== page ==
Watch Me Entertain Myself!

Sacha Guitry once said, "You can pretend to be serious, but you can't pretend to be witty." Oh yes, I'm the great pretender.
(pilot episode: 20 January 2004)

Friday, April 23, 2010


(*This is my nod-to-Madonna episode, coming after Glee.)

Most of my lessons in life, I got from songs while growing up. Whenever I was troubled I turned to the radio for solace.

Look around, everywhere you turn is heartache, it’s everywhere that you go. You try everything you can to escape the pain of life that you know.

Break-up songs, sad songs, angry songs, moving on songs, refusing to move on songs—whatever I felt, there were songs that fit the moment. Or I used a song as an antidote to break a particular moment, especially if the emotions were already too much for me to handle.

And I could find them all on the radio, flipping through stations. I started with American Top 40 with Casey Kasem on AM radio; I had a small transistor radio then. Then when AT40 moved to FM, I followed it there. My transistor radio was replaced with a bigger one. Then I moved on up to an AM/FM cassette recorder, a one-speaker model that was the precursor to the boom boxes.

I remember hours lost just letting my mind wander as the song enveloped me. Often I’d imagine me singing the song in a jam-packed concert—I think that’s what first fueled my desire to wear my heart out on my sleeve while performing before a huge number of people.

When all else fails and you long to be something better than you are today, I know a place where you can get away. It’s called a dance floor, and here's what it’s for.

I was already working in advertising when I discovered the joys of dance clubs. I started going with my gay and fag hag officemates to Zoo in Malate (which is actually a bar, but people would dance at the available spaces in between tables). Then we discovered Giraffe, where we mastered the Macarena while dancing on top of tables.

At that time, I was still very conscious of my dancing. Unless there was a specific choreography, I wasn’t sure of what to do with my hands and feet.

When Giraffe closed, the pink people moved back to Malate. Joy and Mint became the places to dance and get lucky. I was never one to get lucky; I was too conscious to dance, what more hook up? I didn’t really frequent those places. I’d be at Pepe & Pilar next door, watching with envy the cool guys who’d fearlessly walk up to the metal door of Joy and disappear inside.

Then I got tired and stopped going to the scene for a few years.

When I returned to Malate, the old haunts were gone. There was a new one, a very small, very cramped, but very jumping place—Bed.

So come on, vogue! Let your body move to the music, hey, hey, hey! Come on, vogue! Let your body go with the flow, you know you can do it.

Because Bed was so jam-packed, one couldn’t dance so I learned how to dance by bobbing one’s head and shaking one’s booty while standing in place. It started from there. Then I’d see these guys dancing so sexy, yet seemingly staying in one place. I started copying their moves. But after a while, I realized my body had a mind of its own. So I just let my moves evolve.

It makes no difference if you’re black or white, if you’re a boy or a girl. If the music’s pumping, it will give you new life. You’re a superstar! Yes, that’s what you are. You know it.

The first time someone approached me when he saw me dancing, I felt a rush like no other. It was a feeling of power. Ang haba ng hair ko!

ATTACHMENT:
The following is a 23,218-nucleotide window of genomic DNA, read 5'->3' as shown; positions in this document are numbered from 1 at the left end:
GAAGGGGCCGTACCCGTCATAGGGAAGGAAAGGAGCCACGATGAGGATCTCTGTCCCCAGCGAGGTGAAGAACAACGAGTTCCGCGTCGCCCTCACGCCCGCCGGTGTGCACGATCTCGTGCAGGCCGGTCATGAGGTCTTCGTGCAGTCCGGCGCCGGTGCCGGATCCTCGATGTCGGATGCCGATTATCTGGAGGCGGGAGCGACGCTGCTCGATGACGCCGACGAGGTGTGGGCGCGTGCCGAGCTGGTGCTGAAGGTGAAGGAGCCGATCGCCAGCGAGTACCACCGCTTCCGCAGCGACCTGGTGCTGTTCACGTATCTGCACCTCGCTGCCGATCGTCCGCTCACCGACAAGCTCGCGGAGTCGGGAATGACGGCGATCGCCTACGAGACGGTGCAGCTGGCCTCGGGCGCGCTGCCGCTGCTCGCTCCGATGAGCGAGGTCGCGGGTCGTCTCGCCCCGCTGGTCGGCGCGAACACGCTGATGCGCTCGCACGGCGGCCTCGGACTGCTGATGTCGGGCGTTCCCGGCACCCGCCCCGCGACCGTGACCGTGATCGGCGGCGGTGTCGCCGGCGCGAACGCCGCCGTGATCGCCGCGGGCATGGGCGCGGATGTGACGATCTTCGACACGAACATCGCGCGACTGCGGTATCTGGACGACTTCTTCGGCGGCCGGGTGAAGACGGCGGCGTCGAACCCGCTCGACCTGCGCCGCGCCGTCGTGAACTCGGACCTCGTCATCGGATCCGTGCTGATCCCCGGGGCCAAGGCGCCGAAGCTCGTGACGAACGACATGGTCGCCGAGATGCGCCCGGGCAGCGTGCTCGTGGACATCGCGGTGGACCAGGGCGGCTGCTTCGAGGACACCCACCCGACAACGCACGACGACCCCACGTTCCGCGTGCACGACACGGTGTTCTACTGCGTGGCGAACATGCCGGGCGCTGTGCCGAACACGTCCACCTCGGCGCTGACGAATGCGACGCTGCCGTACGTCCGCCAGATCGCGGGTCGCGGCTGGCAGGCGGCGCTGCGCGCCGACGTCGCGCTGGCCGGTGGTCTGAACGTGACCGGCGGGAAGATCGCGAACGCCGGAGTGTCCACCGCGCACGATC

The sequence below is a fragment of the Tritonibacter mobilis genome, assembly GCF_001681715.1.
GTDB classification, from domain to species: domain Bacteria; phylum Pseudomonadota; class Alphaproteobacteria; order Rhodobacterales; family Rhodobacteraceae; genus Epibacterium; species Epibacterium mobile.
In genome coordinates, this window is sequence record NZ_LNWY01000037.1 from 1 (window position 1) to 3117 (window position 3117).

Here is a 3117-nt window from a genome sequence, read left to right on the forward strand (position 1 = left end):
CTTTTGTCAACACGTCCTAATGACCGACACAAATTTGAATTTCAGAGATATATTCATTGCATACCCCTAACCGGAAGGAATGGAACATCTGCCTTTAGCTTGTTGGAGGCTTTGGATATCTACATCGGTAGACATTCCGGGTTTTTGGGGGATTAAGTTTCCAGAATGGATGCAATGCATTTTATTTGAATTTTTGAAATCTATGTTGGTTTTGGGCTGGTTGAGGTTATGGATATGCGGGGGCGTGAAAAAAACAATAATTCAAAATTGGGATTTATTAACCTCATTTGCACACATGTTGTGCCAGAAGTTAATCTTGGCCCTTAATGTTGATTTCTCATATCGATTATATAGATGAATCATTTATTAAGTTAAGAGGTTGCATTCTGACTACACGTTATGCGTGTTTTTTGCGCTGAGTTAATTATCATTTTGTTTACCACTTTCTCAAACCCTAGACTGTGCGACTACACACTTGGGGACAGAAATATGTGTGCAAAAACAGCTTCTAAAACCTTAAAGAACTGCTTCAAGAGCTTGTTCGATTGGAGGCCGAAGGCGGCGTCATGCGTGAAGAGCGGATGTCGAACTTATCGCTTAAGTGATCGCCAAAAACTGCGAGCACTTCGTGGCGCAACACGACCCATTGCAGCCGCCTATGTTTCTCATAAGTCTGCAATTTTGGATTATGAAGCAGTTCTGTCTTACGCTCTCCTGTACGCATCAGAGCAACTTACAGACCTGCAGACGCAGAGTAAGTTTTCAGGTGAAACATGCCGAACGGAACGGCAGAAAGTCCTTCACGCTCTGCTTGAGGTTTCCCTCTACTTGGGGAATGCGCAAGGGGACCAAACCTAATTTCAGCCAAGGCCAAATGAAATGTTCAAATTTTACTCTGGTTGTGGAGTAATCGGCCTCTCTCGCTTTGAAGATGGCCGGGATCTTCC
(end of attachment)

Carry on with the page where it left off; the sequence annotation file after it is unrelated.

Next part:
But of course, that didn’t happen every night I danced in Bed. And the less it happened, the unhappier I got. Until one night while dancing near the ledge, I looked up at the dancing lights crisscrossing the giant mirror ball and had a “Eureka!” moment. I had made dancing a tool for hooking up. I had to find once more the joy of dancing. That night, with the ball spinning over my head, I decided I was just going to dance the night away. (Of course, I ended up going home alone that night.)

The bigger Bed got, the more I went there not really to hook-up (it rarely happens really, I’m no spring chicken) but to just dance and lose myself in the music. For several hours, I can be in a world of my own where everything’s great and happy and I’m fabulous and beautiful and rejection and loss are nowhere in sight.

Beauty’s where you find it, not just where you bump and grind it. Soul is in the musical—that’s where I feel so beautiful, magical, life’s a ball, so get up on the dance floor!

But after a while, things start to feel the same.

* * * * *

P.S. – Below is Madonna’s live performance of “Vogue” in her Sticky & Sweet Tour. I particularly like the new choreography. For me this song is one of the highlights of her concert.


Guyrony said...

The ledge is a place of power and might.

You're practically a mainstay there Macavie. :)

Along with the uber-hot go-go boys

rudeboy said...

Vogue, thanks to David Fincher's stylish direction and inspired by the whole Dick Tracy production, was one of Madonna's finest videos. In both the song and the video, the Queen of Artifice encapsulated the old-Hollywood glamour and glitz she was so fond of mining at the time.

Coincidentally or not, Blonde Ambition era Madonna remains one of my favorite vintages. She was at the pinnacle of her beauty, youth, and fame.

And yes, Joel: Beauty's where you find it. So don't just stand there, let's get to it, strike a pose, there's nothing to it.


Mac Callister said...

i love that Glee episode too!they have many song number than before.

at dapat mapuntahan ko yan BED na yan pag uwi ko haha i heard so much about it!

icarusboytoy said...

i like the vogue version in the mtv awards'! marie antoinette era with the pompadour wigs and everything!